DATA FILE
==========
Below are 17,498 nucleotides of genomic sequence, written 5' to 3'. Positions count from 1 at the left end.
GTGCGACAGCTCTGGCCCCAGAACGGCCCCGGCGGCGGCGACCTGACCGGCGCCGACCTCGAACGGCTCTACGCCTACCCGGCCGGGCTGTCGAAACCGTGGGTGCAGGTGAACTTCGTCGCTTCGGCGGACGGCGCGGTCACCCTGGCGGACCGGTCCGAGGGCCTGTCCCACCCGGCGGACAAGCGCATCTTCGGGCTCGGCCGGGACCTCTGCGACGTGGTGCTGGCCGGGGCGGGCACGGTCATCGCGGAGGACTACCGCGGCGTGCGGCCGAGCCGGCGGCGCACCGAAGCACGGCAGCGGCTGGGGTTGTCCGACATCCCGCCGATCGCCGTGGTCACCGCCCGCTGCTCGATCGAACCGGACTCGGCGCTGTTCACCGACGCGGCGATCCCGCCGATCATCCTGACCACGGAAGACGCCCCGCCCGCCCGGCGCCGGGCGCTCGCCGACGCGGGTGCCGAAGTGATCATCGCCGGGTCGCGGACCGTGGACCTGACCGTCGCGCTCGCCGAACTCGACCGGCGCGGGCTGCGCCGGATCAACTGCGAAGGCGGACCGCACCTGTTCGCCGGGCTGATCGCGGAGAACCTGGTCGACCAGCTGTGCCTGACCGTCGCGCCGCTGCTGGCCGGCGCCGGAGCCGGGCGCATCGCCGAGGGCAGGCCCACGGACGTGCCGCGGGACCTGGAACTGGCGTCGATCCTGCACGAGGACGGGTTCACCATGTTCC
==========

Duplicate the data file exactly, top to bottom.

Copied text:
Below are 17,498 nucleotides of genomic sequence, written 5' to 3'. Positions count from 1 at the left end.
GTGCGACAGCTCTGGCCCCAGAACGGCCCCGGCGGCGGCGACCTGACCGGCGCCGACCTCGAACGGCTCTACGCCTACCCGGCCGGGCTGTCGAAACCGTGGGTGCAGGTGAACTTCGTCGCTTCGGCGGACGGCGCGGTCACCCTGGCGGACCGGTCCGAGGGCCTGTCCCACCCGGCGGACAAGCGCATCTTCGGGCTCGGCCGGGACCTCTGCGACGTGGTGCTGGCCGGGGCGGGCACGGTCATCGCGGAGGACTACCGCGGCGTGCGGCCGAGCCGGCGGCGCACCGAAGCACGGCAGCGGCTGGGGTTGTCCGACATCCCGCCGATCGCCGTGGTCACCGCCCGCTGCTCGATCGAACCGGACTCGGCGCTGTTCACCGACGCGGCGATCCCGCCGATCATCCTGACCACGGAAGACGCCCCGCCCGCCCGGCGCCGGGCGCTCGCCGACGCGGGTGCCGAAGTGATCATCGCCGGGTCGCGGACCGTGGACCTGACCGTCGCGCTCGCCGAACTCGACCGGCGCGGGCTGCGCCGGATCAACTGCGAAGGCGGACCGCACCTGTTCGCCGGGCTGATCGCGGAGAACCTGGTCGACCAGCTGTGCCTGACCGTCGCGCCGCTGCTGGCCGGCGCCGGAGCCGGGCGCATCGCCGAGGGCAGGCCCACGGACGTGCCGCGGGACCTGGAACTGGCGTCGATCCTGCACGAGGACGGGTTCACCATGTTCC